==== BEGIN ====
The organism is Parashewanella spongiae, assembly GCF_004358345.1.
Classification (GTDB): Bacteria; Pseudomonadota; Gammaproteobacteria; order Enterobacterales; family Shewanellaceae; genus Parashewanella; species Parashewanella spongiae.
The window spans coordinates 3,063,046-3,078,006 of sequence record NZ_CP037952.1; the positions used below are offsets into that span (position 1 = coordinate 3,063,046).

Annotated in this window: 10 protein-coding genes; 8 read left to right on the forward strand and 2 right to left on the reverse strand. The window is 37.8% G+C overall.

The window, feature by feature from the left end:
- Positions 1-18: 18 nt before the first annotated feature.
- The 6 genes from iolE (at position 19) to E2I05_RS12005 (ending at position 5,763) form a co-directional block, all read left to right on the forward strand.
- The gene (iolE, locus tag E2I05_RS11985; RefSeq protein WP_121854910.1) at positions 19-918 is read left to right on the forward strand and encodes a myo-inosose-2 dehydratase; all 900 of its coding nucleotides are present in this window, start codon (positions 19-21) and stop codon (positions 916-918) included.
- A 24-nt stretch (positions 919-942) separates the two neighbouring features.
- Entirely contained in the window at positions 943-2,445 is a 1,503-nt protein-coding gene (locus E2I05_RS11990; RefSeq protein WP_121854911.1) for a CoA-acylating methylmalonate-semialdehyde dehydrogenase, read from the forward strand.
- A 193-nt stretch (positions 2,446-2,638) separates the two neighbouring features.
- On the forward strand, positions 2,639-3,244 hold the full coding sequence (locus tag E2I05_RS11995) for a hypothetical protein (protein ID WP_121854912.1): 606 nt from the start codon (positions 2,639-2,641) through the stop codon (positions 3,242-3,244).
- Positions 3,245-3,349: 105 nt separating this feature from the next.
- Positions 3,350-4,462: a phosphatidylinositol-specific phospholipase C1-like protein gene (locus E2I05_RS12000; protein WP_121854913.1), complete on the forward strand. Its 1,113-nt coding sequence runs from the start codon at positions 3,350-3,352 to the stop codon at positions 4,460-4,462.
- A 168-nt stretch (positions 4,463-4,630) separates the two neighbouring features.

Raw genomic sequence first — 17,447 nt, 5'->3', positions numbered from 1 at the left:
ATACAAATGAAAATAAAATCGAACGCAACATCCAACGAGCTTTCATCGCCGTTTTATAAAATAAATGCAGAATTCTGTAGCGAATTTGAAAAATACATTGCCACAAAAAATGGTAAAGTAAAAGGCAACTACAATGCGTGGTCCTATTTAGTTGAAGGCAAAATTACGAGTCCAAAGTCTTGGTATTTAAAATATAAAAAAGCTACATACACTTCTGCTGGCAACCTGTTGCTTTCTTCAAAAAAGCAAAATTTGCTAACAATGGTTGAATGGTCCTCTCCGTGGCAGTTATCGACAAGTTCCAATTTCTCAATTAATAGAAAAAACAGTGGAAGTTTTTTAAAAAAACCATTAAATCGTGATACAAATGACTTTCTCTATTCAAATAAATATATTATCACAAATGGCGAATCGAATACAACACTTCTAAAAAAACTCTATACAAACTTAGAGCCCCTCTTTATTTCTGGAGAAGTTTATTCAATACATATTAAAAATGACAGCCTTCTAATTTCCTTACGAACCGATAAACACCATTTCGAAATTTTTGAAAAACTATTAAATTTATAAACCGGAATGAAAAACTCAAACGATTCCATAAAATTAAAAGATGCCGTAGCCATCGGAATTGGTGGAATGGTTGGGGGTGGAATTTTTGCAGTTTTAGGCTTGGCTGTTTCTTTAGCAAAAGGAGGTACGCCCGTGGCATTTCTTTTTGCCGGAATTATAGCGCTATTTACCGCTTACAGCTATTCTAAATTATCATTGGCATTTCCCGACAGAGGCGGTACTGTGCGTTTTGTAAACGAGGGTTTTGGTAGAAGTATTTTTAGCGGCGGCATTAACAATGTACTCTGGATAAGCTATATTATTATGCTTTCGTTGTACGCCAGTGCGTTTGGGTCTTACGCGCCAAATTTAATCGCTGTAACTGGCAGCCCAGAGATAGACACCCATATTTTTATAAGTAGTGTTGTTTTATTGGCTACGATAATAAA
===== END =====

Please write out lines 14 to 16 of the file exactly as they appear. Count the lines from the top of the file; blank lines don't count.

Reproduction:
- Positions 3,350-4,462: a phosphatidylinositol-specific phospholipase C1-like protein gene (locus E2I05_RS12000; protein WP_121854913.1), complete on the forward strand. Its 1,113-nt coding sequence runs from the start codon at positions 3,350-3,352 to the stop codon at positions 4,460-4,462.
- A 168-nt stretch (positions 4,463-4,630) separates the two neighbouring features.

Raw genomic sequence first — 17,447 nt, 5'->3', positions numbered from 1 at the left: